According to the Bureau of Labor Statistics, workers currently stay at a job for 4.4 years. So if you’re at any company that requires five years to keep your company matching funds, the odds are that you will never see that money. That can really add up over time. If you do leap, be sure to move your retirement account with you.


There are alternatives to company sponsored 401(k) plans to start putting money aside for your independence. It’s important to create a retirement saving plan early and stick to it. The earlier you start, the better off you will be once you close in on retirement. It’s hard to make up money lost by not saving early. And even harder to be old and broke.


Dana’s Take: Young people entering the job market now have never seen the 40-years-and-a-gold-watch retirement plan. For most of them, their experience with the working world is watching their parents struggle with being downsized. So it’s really no surprise that they have a different mindset toward employment than previous generations.


That experience created a sense that companies are not loyal to their employees. And so, why should the employee be loyal to the company in this new world view. It’s become kind of a chicken and the egg conundrum. Which came first?


Whether working in the gig economy or for a lifetime employer, saving for the future is something that never changes, and being smart about it won’t go out of style.


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Midlife Look at Insurance Needs

Ray’s Take: Life insurance is an important part of most overall financial plans. Replacing the capital value of the significant providers is critical should they not be able to provide. Owning the right insurance for the right price at the right time in your life is a crucial element to your financial well-being.


It’s usually true when you’re young and want to have a way to provide for your family in the event something happens to you. But as time goes by and you have saved and invested, by your 50s or 60s you may no longer need some types and as much of the coverage you’ve had.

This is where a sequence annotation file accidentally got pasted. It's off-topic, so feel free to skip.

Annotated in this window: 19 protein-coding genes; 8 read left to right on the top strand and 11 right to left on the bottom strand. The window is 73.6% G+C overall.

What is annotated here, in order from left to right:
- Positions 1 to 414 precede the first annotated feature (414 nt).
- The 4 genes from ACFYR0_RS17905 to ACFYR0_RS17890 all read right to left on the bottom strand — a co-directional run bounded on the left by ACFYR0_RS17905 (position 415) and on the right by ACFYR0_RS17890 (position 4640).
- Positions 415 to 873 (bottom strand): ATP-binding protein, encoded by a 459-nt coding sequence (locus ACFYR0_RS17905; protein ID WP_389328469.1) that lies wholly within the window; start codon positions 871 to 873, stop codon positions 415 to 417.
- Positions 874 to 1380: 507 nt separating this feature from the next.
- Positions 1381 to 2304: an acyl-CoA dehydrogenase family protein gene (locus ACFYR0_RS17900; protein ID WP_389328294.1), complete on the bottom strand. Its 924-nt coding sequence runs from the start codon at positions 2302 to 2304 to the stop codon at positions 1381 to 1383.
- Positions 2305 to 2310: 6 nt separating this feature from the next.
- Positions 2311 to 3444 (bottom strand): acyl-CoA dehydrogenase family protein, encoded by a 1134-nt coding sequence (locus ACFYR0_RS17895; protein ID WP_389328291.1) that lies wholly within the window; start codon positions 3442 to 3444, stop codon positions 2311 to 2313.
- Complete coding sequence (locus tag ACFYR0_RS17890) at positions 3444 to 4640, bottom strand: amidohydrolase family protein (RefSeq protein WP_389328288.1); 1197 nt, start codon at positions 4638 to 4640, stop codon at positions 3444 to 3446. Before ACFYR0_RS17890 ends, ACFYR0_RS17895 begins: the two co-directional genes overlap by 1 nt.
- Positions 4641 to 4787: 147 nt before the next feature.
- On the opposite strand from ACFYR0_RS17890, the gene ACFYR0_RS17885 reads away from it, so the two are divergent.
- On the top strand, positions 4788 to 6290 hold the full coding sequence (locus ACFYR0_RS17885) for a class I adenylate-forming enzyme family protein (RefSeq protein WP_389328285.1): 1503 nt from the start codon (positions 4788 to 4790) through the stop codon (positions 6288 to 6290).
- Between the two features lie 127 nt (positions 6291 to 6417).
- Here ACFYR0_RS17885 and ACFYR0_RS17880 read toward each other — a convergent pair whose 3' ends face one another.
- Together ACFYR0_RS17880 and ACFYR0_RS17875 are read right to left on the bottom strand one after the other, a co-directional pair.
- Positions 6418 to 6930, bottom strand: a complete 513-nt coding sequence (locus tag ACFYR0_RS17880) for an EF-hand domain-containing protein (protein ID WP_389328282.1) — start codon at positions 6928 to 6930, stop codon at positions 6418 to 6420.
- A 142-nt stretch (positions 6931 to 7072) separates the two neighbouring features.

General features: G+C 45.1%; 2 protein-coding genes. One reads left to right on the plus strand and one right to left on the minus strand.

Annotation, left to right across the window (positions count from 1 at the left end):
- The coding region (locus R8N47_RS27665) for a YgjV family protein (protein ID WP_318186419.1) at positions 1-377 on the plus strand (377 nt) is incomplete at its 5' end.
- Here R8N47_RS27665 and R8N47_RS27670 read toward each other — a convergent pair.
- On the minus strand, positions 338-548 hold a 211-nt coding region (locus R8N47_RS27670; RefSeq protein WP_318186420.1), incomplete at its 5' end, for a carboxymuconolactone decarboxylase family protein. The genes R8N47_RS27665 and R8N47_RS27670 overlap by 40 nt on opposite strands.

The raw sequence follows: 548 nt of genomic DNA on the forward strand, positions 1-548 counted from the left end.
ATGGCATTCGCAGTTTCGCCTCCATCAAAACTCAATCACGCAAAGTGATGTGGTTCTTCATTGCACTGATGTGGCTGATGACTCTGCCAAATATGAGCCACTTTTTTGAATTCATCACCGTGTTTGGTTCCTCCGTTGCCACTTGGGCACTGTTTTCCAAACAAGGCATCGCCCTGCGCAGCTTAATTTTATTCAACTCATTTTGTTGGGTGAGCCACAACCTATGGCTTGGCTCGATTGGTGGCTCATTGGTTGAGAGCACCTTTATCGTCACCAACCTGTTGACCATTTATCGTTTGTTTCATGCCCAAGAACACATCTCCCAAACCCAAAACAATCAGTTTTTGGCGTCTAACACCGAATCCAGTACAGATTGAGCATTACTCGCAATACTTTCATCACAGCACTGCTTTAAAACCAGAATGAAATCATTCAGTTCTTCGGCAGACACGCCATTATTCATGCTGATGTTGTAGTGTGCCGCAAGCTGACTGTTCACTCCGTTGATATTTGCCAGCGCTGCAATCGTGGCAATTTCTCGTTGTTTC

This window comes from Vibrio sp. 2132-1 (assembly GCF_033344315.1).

Further, you could be overpaying for what you do need and might be inadvertently underinsured against some other risks.


As you start your flight path towards retirement you should consider ways to reduce risk while still preserving wealth. It may be time to reduce focus on life insurance and put it on health insurance and liability protection. The right coverage is crucial since, according to the Center for Disease Control and Prevention, three out of every four people age 65 or older have a chronic health condition.


Long-term care is something to be evaluated. These policies can help shield funds you intended to leave to loved ones.


While life insurance may no longer play as important a role as it once did, it still doesn’t mean that you don’t need it in some form. Take a look at your existing policies and see if they can be adjusted to meet current life needs – or needs you anticipate down the road a few years. As your wealth grows and your working career winds down, your need for liability increases as your need for life insurance goes down.


Re-shop homeowners and auto insurance at least every three years. You may be qualified for discounts related to age or no claims that you’re not getting. We tend to let these types of insurance policies just automatically renew without doing a review.